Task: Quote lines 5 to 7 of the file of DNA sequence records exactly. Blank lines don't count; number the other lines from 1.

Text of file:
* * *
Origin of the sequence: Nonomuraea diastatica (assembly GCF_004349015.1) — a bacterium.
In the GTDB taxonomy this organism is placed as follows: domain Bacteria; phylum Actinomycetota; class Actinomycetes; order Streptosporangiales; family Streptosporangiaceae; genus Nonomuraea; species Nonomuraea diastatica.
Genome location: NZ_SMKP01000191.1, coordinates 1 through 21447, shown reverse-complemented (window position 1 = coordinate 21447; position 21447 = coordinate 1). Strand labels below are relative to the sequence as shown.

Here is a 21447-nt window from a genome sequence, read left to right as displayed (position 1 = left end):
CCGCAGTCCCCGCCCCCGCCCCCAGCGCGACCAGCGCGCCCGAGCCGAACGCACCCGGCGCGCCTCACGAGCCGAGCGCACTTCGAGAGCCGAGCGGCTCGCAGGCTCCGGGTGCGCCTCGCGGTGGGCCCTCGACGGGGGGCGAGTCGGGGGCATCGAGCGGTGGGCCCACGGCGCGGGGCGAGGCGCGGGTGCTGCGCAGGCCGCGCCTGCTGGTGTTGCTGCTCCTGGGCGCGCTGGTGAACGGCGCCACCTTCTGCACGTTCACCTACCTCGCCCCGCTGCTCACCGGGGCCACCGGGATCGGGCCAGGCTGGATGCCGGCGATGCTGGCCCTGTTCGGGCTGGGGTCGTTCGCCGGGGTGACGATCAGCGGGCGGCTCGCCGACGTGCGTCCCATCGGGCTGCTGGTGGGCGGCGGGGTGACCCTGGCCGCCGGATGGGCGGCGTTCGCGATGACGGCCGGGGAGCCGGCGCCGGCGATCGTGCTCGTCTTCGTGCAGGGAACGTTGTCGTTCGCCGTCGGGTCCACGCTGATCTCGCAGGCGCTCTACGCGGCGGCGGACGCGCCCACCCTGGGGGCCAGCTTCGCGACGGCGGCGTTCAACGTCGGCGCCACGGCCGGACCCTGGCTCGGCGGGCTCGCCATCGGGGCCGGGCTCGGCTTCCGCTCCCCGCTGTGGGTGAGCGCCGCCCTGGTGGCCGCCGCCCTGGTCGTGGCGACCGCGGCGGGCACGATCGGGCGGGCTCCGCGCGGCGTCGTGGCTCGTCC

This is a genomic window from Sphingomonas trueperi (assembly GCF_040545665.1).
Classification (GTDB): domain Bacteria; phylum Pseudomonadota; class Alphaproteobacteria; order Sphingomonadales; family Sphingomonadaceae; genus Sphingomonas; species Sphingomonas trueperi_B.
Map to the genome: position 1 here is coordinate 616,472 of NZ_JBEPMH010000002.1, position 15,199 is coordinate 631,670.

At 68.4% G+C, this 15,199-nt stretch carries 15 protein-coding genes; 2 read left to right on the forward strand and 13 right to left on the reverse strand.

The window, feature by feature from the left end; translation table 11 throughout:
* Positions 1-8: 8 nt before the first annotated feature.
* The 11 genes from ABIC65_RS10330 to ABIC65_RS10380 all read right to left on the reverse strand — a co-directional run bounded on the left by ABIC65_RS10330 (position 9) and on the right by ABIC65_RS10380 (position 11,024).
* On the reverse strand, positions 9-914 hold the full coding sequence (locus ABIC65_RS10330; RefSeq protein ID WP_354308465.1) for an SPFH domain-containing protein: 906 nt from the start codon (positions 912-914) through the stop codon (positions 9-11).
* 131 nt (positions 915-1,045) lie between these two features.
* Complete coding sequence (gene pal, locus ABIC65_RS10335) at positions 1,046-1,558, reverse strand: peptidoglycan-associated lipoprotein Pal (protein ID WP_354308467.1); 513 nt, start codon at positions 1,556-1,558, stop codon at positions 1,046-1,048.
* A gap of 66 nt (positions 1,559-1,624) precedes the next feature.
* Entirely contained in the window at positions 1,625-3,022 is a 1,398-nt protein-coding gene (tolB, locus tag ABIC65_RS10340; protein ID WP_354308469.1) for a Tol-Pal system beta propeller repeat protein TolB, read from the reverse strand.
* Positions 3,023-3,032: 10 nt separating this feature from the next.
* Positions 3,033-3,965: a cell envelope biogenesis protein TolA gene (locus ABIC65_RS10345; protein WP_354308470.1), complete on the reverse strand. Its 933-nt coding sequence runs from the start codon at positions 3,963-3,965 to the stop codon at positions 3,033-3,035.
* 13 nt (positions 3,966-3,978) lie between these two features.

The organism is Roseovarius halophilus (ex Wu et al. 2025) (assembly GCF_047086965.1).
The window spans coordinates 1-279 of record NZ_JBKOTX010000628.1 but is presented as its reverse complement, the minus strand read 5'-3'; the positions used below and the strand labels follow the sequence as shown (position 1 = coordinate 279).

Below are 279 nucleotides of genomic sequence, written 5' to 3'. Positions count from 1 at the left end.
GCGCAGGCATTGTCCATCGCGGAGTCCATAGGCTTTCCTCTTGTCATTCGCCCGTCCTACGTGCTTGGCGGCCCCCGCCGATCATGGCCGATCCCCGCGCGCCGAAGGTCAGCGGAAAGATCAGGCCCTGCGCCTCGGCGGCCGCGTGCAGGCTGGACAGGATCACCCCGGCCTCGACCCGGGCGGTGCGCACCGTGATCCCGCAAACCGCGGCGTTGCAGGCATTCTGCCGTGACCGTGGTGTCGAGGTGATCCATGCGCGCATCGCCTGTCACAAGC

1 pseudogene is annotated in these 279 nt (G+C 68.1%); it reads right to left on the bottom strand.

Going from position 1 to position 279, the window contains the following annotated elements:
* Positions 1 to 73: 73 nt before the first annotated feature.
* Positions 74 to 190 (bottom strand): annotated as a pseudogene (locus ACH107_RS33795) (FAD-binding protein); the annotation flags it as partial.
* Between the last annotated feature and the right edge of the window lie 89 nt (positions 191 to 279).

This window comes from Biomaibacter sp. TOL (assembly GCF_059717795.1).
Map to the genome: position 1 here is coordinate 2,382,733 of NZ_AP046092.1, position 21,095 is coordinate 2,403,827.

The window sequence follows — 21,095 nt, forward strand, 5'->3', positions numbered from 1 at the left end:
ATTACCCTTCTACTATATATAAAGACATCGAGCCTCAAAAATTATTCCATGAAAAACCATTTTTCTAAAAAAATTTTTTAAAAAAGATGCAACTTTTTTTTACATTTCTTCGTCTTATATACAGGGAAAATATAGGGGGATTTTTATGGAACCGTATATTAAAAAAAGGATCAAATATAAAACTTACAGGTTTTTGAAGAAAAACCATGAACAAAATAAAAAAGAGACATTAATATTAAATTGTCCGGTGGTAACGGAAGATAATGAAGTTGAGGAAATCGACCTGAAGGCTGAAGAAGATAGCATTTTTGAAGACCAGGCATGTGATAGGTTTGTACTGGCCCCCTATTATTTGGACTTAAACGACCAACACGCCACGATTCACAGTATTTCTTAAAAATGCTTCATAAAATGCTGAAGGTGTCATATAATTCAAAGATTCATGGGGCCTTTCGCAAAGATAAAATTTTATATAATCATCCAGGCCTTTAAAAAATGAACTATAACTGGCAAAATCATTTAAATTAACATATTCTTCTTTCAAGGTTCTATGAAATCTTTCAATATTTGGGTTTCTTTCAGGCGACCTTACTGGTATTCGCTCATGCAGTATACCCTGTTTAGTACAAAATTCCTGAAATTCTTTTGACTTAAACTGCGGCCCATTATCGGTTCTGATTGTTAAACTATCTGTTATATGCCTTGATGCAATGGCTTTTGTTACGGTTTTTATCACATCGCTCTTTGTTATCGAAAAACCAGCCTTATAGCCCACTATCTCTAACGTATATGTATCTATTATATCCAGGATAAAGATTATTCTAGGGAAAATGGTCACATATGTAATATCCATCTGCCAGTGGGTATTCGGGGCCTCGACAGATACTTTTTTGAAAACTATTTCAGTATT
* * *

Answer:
CCGCAGTCCCCGCCCCCGCCCCCAGCGCGACCAGCGCGCCCGAGCCGAACGCACCCGGCGCGCCTCACGAGCCGAGCGCACTTCGAGAGCCGAGCGGCTCGCAGGCTCCGGGTGCGCCTCGCGGTGGGCCCTCGACGGGGGGCGAGTCGGGGGCATCGAGCGGTGGGCCCACGGCGCGGGGCGAGGCGCGGGTGCTGCGCAGGCCGCGCCTGCTGGTGTTGCTGCTCCTGGGCGCGCTGGTGAACGGCGCCACCTTCTGCACGTTCACCTACCTCGCCCCGCTGCTCACCGGGGCCACCGGGATCGGGCCAGGCTGGATGCCGGCGATGCTGGCCCTGTTCGGGCTGGGGTCGTTCGCCGGGGTGACGATCAGCGGGCGGCTCGCCGACGTGCGTCCCATCGGGCTGCTGGTGGGCGGCGGGGTGACCCTGGCCGCCGGATGGGCGGCGTTCGCGATGACGGCCGGGGAGCCGGCGCCGGCGATCGTGCTCGTCTTCGTGCAGGGAACGTTGTCGTTCGCCGTCGGGTCCACGCTGATCTCGCAGGCGCTCTACGCGGCGGCGGACGCGCCCACCCTGGGGGCCAGCTTCGCGACGGCGGCGTTCAACGTCGGCGCCACGGCCGGACCCTGGCTCGGCGGGCTCGCCATCGGGGCCGGGCTCGGCTTCCGCTCCCCGCTGTGGGTGAGCGCCGCCCTGGTGGCCGCCGCCCTGGTCGTGGCGACCGCGGCGGGCACGATCGGGCGGGCTCCGCGCGGCGTCGTGGCTCGTCC

This is a genomic window from Sphingomonas trueperi (assembly GCF_040545665.1).
Classification (GTDB): domain Bacteria; phylum Pseudomonadota; class Alphaproteobacteria; order Sphingomonadales; family Sphingomonadaceae; genus Sphingomonas; species Sphingomonas trueperi_B.